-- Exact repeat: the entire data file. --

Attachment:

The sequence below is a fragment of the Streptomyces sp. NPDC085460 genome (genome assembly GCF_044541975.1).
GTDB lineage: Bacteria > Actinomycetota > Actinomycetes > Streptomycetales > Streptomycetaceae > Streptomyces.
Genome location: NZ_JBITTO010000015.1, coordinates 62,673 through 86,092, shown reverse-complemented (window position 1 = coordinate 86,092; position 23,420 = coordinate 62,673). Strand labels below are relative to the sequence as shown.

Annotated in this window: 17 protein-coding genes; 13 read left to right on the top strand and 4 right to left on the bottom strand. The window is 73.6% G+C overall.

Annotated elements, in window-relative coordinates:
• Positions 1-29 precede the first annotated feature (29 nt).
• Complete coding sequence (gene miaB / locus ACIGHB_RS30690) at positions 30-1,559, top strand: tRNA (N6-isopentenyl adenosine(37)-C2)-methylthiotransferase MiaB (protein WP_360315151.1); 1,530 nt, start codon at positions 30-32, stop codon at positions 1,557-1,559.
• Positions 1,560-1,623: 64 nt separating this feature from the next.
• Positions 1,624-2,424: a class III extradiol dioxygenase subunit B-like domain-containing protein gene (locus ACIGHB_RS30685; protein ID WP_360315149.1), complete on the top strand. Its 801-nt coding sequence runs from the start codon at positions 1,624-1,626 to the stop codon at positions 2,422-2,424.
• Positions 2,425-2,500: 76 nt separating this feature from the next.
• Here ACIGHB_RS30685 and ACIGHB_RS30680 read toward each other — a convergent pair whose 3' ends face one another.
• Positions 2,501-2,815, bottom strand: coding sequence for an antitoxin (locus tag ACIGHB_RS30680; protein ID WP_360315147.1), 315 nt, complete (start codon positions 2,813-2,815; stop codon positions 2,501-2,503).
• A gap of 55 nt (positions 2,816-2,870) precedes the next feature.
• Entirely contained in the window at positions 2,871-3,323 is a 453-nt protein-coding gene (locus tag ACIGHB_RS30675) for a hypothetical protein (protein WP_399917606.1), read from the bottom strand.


The sequence below is a fragment of the Streptomyces sp. NPDC085460 genome (genome assembly GCF_044541975.1).
GTDB lineage: Bacteria > Actinomycetota > Actinomycetes > Streptomycetales > Streptomycetaceae > Streptomyces.
Genome location: NZ_JBITTO010000015.1, coordinates 62,673 through 86,092, shown reverse-complemented (window position 1 = coordinate 86,092; position 23,420 = coordinate 62,673). Strand labels below are relative to the sequence as shown.

Annotated in this window: 17 protein-coding genes; 13 read left to right on the top strand and 4 right to left on the bottom strand. The window is 73.6% G+C overall.

Annotated elements, in window-relative coordinates:
• Positions 1-29 precede the first annotated feature (29 nt).
• Complete coding sequence (gene miaB / locus ACIGHB_RS30690) at positions 30-1,559, top strand: tRNA (N6-isopentenyl adenosine(37)-C2)-methylthiotransferase MiaB (protein WP_360315151.1); 1,530 nt, start codon at positions 30-32, stop codon at positions 1,557-1,559.
• Positions 1,560-1,623: 64 nt separating this feature from the next.
• Positions 1,624-2,424: a class III extradiol dioxygenase subunit B-like domain-containing protein gene (locus ACIGHB_RS30685; protein ID WP_360315149.1), complete on the top strand. Its 801-nt coding sequence runs from the start codon at positions 1,624-1,626 to the stop codon at positions 2,422-2,424.
• Positions 2,425-2,500: 76 nt separating this feature from the next.
• Here ACIGHB_RS30685 and ACIGHB_RS30680 read toward each other — a convergent pair whose 3' ends face one another.
• Positions 2,501-2,815, bottom strand: coding sequence for an antitoxin (locus tag ACIGHB_RS30680; protein ID WP_360315147.1), 315 nt, complete (start codon positions 2,813-2,815; stop codon positions 2,501-2,503).
• A gap of 55 nt (positions 2,816-2,870) precedes the next feature.
• Entirely contained in the window at positions 2,871-3,323 is a 453-nt protein-coding gene (locus tag ACIGHB_RS30675) for a hypothetical protein (protein WP_399917606.1), read from the bottom strand.